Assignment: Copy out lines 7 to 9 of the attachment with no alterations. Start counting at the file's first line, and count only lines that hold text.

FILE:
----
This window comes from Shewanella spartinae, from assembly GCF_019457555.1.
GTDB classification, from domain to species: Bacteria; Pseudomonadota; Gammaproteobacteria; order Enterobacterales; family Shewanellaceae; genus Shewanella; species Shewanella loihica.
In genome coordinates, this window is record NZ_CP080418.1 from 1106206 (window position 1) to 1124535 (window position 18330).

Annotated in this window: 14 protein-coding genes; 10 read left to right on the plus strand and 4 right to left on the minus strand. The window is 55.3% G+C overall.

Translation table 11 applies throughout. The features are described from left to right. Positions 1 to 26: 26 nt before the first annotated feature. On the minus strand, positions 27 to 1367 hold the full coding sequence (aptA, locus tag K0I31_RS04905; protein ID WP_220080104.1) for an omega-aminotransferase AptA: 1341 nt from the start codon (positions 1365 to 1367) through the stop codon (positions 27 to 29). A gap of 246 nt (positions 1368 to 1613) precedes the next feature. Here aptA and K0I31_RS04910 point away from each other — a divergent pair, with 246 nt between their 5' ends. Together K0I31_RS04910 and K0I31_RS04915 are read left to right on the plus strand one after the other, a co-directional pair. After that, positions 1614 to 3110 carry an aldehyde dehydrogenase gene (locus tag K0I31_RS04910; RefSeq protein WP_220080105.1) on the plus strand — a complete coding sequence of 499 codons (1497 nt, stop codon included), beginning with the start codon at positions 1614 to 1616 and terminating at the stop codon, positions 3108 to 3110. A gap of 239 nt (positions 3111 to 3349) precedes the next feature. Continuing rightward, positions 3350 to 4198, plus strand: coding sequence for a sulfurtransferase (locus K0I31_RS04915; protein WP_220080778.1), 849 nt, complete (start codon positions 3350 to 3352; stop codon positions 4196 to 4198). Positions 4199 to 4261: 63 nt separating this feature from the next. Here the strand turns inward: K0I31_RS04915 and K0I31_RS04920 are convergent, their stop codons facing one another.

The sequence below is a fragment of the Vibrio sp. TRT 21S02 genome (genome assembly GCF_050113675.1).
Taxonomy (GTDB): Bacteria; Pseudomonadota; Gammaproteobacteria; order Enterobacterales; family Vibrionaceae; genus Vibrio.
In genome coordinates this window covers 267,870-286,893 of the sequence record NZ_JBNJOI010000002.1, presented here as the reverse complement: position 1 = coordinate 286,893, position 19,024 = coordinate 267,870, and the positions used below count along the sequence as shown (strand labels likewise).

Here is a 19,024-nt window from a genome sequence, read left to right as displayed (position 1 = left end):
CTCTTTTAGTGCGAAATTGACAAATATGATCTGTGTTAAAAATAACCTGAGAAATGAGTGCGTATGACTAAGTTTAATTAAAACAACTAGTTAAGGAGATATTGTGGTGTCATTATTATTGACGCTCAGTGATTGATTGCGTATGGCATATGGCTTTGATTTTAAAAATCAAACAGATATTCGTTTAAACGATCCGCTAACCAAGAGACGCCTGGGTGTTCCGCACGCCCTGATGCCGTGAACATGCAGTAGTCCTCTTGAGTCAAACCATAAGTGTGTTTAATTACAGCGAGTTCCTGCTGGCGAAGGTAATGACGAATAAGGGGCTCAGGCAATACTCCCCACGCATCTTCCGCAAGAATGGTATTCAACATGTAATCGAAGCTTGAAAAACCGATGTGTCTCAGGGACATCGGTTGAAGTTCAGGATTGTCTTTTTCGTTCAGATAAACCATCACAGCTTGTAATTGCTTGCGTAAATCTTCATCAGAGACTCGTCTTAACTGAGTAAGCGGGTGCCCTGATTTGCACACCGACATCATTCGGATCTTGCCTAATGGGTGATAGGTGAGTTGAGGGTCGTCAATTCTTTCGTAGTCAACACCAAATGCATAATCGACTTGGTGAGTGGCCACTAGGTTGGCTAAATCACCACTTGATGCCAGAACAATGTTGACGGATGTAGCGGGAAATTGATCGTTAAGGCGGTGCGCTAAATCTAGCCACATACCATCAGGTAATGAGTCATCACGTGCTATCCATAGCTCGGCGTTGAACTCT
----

Taxonomy (GTDB): Bacteria; Pseudomonadota; Gammaproteobacteria; order Enterobacterales; family Vibrionaceae; genus Vibrio.
In genome coordinates this window covers 267,870-286,893 of the sequence record NZ_JBNJOI010000002.1, presented here as the reverse complement: position 1 = coordinate 286,893, position 19,024 = coordinate 267,870, and the positions used below count along the sequence as shown (strand labels likewise).

Here is a 19,024-nt window from a genome sequence, read left to right as displayed (position 1 = left end):